Lyman Frank Baum was born on May 15, 1856 in Chittenango, New York. His parents, Benjamin and Cynthia, had 8 other children, but three of them died young. Baum disliked his first name and began going by Frank at an early age.
Baum's father was a very successful businessman that had made a fortune in Pennsylvania oil investments. As such, he was able to purchase a massive estate, which was named Rose Lawn. Frank was tutored there until the age of twelve, when he was sent to Peekskill Military Academy.
Frank absolutely hated the academy and endured two years before experiencing heart problems that allowed him to return home. In his childhood, Frank took up writing with a passion that inspired his father to purchase him a printing press. Frank worked with his brother to produce 17 issues of the "Rose Lawn Home Journal", an amateur newsletter. The newsletter was mildly successful and sold some issues over the years. In 1873, Frank began working on a second publication, "The Stamp Collector", and also published a directory of stamp dealers.
Frank also developed a certain passion for the performing arts and joined a local theater company in 1874. Unfortunately, he was duped into buying new costumes in exchange for lead roles that he never received. He was understandably upset by how the company manipulated him and left for some time to work in his brother-in-law's store in Syracuse as a clerk.
In 1876, Frank decided to join the popular hobby of poultry breeding. He decided to focus on breeding the Hamburg variety and developed a new journal, "The Poultry Record", in 1880. In 1886, he published his first book on the subject entitled "The Book of the Hamburgs, A Brief Treatise upon the Mating, Rearing, and Management of the Different Varieties of Hamburgs".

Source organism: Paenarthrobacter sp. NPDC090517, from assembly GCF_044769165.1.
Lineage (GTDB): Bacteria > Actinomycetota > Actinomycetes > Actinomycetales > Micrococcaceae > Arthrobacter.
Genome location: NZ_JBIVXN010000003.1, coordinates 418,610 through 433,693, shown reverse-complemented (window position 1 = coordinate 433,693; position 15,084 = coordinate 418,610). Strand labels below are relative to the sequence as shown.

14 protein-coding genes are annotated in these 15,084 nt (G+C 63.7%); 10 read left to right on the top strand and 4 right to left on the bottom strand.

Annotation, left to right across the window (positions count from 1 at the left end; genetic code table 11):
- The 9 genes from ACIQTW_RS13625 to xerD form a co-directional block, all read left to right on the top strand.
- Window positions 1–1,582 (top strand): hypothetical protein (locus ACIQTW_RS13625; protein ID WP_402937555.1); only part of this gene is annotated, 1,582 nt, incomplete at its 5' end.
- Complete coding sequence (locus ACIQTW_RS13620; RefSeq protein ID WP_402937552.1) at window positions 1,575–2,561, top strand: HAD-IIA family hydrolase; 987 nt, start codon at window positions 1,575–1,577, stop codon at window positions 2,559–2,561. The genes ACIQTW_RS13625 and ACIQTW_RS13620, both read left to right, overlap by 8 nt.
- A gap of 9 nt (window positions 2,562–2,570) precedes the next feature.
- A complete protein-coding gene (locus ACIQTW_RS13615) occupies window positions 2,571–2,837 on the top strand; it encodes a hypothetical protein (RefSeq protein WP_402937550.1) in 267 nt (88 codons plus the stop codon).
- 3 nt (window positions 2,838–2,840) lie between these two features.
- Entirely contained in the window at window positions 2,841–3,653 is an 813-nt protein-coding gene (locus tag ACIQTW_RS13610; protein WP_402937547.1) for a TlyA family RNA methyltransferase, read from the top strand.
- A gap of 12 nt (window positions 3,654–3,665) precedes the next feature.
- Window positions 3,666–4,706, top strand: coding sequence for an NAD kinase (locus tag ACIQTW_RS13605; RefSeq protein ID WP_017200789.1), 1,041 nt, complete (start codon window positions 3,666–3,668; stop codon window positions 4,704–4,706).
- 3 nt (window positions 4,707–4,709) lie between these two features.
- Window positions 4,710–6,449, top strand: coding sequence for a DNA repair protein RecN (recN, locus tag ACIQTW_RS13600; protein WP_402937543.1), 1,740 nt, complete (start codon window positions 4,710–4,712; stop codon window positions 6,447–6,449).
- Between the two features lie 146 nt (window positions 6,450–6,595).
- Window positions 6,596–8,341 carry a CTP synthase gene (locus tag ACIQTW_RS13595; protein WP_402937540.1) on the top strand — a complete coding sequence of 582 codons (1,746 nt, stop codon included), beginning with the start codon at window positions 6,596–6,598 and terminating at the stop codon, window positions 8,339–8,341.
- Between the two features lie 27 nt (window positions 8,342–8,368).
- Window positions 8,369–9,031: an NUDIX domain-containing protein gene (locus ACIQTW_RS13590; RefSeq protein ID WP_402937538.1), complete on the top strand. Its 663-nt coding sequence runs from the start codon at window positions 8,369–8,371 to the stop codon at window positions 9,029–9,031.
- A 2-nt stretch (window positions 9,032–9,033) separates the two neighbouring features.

Through the 1880s, Frank continued to take roles in theater productions under the pseudonym Louis Baum. In 1880, he became the manager of several of his father's theaters and Frank began writing plays and scouting talent for them. One of his productions, "The Maid of Arran", was a tremendous success in the theater.
Around this time, Frank met a woman named Maud Gage, who was the daughter of a women's suffrage activist. He fell in love with her and they were married. The couple decided to move to Aberdeen, South Dakota, where he opened a store named "Baum's Bazaar". However, his generous nature forced him to close the store after giving out too much credit and going bankrupt.
After the failure of the store, Frank became the editor of the local newspaper, "The Aberdeen Saturday Pioneer" and wrote a column entitled "Our Landlady" for it that would become famous. He decided to return to writing books and released the famous novel entitled "The Wonderful Wizard of Oz", which described the plight of Dorothy, a Kansas girl that is transported to the mystical land of Oz after being sucked into a tornado.
The novel was a huge success and convinced Frank to write twelve novels about Oz, all of which became literary classics. In between, he also penned several other fiction novels that didn't do nearly as well. His final Oz book was published just after his death on May 6, 1919.
Frank is remembered as a great storyteller and his most popular story was immortalized in the movie "The Wizard of Oz", which starred Judy Garland. Even in modern times, his stories are very popular among children and adults.